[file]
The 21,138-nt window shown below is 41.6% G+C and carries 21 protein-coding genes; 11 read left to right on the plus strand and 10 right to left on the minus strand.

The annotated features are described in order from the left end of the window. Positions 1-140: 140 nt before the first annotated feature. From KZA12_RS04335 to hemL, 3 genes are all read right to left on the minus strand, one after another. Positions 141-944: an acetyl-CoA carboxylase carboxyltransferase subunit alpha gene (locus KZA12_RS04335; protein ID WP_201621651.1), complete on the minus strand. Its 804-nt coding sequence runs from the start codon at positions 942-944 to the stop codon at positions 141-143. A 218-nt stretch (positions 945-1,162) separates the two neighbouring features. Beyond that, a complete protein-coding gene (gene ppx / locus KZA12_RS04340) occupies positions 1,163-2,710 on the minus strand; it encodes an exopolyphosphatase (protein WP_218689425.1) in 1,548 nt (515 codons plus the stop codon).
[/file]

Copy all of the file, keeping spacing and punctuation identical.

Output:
The 21,138-nt window shown below is 41.6% G+C and carries 21 protein-coding genes; 11 read left to right on the plus strand and 10 right to left on the minus strand.

The annotated features are described in order from the left end of the window. Positions 1-140: 140 nt before the first annotated feature. From KZA12_RS04335 to hemL, 3 genes are all read right to left on the minus strand, one after another. Positions 141-944: an acetyl-CoA carboxylase carboxyltransferase subunit alpha gene (locus KZA12_RS04335; protein ID WP_201621651.1), complete on the minus strand. Its 804-nt coding sequence runs from the start codon at positions 942-944 to the stop codon at positions 141-143. A 218-nt stretch (positions 945-1,162) separates the two neighbouring features. Beyond that, a complete protein-coding gene (gene ppx / locus KZA12_RS04340) occupies positions 1,163-2,710 on the minus strand; it encodes an exopolyphosphatase (protein WP_218689425.1) in 1,548 nt (515 codons plus the stop codon).